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MARKER DATABASE
“Bite-Size Bits of Local, National, and Global History”
“Bite-Size Bits of Local, National, and Global History”
Stockton in San Joaquin County, California — The American West (Pacific Coastal)
 

Temple Israel Cemetery

 
 
Temple Israel Cemetery Marker image. Click for full size.
By Syd Whittle, February 8, 2009
1. Temple Israel Cemetery Marker
Inscription. This hallowed ground was donated by Captain Charles M. Weber in 1851 for use as a cemetery by the Jewish community of Stockton. It is the oldest Jewish cemetery in continuous use in California and west of the Rocky Mountains.
 
Erected 1961 by The California State Park Commission in cooperation with the Temple Israel and the Union of American Hebrew Congregation, December 10, 1961. (Marker Number 765.)
 
Location. 37° 57.892′ N, 121° 16.732′ W. Marker is in Stockton, California, in San Joaquin County. Marker is on East Acacia Street, on the left when traveling west. Click for map. Marker is located at the entrance to the cemetery on East Acacia Street between North Pilgrim Street and North Union Street. Marker is in this post office area: Stockton CA 95202, United States of America.
 
Other nearby markers. At least 8 other markers are within walking distance of this marker. Stockton Developmental Center (approx. 0.4 miles away); Magnolia Historic District (approx. 0.6 miles away); John Brown (approx. 0.6 miles away); Medico-Dental Building (approx. ĺ mile away); Stockton Vietnam War Memorial (approx. 0.8 miles away); Saint Johnís Episcopal Church and Guild Hall
Temple Israel Cemetery Entrance and Marker image. Click for full size.
By Syd Whittle, February 8, 2009
2. Temple Israel Cemetery Entrance and Marker
(approx. 0.9 miles away); Remember Pearl Harbor (approx. 0.9 miles away); Stockton City Hall (approx. 0.9 miles away). Click for a list of all markers in Stockton.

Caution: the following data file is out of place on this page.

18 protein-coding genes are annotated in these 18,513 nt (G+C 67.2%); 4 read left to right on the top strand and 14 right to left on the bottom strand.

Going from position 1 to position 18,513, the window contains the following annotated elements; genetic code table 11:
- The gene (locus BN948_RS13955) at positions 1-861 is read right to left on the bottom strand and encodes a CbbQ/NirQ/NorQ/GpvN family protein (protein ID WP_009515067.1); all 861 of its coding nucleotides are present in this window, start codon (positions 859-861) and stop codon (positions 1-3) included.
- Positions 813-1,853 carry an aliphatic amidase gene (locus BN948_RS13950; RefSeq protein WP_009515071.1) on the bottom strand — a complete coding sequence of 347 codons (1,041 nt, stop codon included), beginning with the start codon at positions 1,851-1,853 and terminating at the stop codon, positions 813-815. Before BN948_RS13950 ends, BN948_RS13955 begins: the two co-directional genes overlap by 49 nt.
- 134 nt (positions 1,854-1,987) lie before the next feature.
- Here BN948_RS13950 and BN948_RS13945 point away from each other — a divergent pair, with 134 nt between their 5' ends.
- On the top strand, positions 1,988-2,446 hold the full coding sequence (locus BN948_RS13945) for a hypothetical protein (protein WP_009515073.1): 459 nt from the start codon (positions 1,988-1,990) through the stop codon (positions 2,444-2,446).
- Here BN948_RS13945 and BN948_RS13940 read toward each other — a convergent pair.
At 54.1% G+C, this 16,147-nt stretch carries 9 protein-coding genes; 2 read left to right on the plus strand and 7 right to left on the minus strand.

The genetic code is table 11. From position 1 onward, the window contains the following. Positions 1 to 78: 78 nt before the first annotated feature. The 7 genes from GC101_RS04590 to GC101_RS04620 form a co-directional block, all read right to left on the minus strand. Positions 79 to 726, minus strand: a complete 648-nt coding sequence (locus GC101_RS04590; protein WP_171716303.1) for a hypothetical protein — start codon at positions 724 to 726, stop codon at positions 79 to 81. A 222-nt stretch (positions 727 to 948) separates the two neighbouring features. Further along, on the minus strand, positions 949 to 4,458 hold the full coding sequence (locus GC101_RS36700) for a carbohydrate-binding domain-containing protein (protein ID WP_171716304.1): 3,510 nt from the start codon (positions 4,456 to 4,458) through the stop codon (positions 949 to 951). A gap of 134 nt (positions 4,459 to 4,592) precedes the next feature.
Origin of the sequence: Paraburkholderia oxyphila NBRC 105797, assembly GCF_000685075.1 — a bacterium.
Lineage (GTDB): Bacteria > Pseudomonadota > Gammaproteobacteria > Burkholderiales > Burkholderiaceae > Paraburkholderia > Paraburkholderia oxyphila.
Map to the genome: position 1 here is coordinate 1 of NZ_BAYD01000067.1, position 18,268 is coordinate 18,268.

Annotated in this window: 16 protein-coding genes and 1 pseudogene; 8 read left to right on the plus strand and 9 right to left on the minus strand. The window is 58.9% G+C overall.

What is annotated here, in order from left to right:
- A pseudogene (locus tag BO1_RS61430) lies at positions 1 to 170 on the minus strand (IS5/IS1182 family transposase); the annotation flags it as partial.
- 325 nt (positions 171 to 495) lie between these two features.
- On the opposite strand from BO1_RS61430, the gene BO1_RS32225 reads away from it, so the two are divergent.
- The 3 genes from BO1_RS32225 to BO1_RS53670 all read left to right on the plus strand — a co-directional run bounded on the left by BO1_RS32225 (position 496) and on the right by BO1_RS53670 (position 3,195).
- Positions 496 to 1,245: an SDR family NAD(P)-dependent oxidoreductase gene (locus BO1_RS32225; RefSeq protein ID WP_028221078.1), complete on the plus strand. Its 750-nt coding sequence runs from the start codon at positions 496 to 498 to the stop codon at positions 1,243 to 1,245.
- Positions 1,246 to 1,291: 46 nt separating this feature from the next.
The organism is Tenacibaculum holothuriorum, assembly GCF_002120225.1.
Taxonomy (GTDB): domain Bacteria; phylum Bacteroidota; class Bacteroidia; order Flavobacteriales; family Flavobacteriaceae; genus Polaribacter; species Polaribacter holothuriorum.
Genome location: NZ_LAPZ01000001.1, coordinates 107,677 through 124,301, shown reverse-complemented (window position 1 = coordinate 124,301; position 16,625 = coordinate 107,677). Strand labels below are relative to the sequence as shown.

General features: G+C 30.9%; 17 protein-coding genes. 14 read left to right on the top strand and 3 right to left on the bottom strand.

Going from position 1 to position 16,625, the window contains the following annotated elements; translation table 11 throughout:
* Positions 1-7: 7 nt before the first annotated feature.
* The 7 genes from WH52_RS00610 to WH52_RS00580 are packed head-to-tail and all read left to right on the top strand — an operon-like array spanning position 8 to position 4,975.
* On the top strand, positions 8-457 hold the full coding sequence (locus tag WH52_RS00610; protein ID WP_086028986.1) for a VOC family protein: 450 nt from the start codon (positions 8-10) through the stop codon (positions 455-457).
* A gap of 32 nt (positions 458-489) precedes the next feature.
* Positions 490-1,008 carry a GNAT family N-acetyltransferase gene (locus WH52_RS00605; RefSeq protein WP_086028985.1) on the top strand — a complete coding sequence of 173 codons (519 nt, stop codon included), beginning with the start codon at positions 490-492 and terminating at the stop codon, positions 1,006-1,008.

Regarding Temple Israel Cemetery. This site was designated as California Registered Historical Landmark No.765 on August 10, 1961.
 
Also see . . .  Oldest Jewish Cemetery. On October 4, 1851, Solomon Friedlander, a young merchant and a native of Prussia, passed away. The members of "Rhyim Ahoovim" met together to acquire a cemetery so that their departed brother could be interred in hallowed ground. A committee was appointed to call on Captain Charles M. Weber, the founder of Stockton. He generously gave the society an entire block to use for a Jewish cemetery. Here, Friedlander was interred, his burial marking the dedication of the place to be used by the Jewish people of Stockton for a sacred burial ground, from that time to the present. (Submitted on February 8, 2009, by Syd Whittle of El Dorado Hills, California.) 
 
Categories. Cemeteries & Burial SitesLandmarksNotable PlacesSettlements & Settlers
 
Temple Israel Cemetery image. Click for full size.
By Syd Whittle, February 8, 2009
3. Temple Israel Cemetery
Temple Israel Cemetery image. Click for full size.
By Syd Whittle, February 8, 2009
4. Temple Israel Cemetery
Sign at Entrance toTemple Israel Cemetery image. Click for full size.
By Syd Whittle, February 8, 2009
5. Sign at Entrance toTemple Israel Cemetery
Cemetery Founded 1851
Charles M. Weber image. Click for full size.
Bancroft Library
6. Charles M. Weber
Founder of Stockton and benefactor of this property
 
 
Credits. This page originally submitted on , by Syd Whittle of El Dorado Hills, California. This page has been viewed 1,510 times since then and 57 times this year. Photos:   1, 2, 3, 4, 5, 6. submitted on , by Syd Whittle of El Dorado Hills, California. This page was last revised on June 16, 2016.
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